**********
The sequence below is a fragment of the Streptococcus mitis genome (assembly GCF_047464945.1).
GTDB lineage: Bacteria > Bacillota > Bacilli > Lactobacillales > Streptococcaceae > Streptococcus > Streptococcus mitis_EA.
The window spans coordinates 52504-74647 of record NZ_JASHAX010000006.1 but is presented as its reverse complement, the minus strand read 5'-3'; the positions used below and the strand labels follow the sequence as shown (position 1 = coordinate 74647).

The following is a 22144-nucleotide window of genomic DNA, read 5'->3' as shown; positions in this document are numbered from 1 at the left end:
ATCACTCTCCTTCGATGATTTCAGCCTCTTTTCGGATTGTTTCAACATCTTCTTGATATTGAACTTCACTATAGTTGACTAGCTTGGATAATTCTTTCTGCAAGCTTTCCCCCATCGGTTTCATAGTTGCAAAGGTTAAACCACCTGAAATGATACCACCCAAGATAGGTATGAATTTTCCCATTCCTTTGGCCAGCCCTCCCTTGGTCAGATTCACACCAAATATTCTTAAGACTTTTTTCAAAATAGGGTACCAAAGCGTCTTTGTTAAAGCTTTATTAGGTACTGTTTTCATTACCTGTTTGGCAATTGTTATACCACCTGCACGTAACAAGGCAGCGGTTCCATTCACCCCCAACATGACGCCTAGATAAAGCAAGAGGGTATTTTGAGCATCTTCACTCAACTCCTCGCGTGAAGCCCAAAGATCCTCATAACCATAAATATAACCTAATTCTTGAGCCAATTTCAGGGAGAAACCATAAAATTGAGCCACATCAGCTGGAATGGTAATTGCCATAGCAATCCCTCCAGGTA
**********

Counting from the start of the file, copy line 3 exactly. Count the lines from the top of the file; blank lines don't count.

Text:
The window spans coordinates 52504-74647 of record NZ_JASHAX010000006.1 but is presented as its reverse complement, the minus strand read 5'-3'; the positions used below and the strand labels follow the sequence as shown (position 1 = coordinate 74647).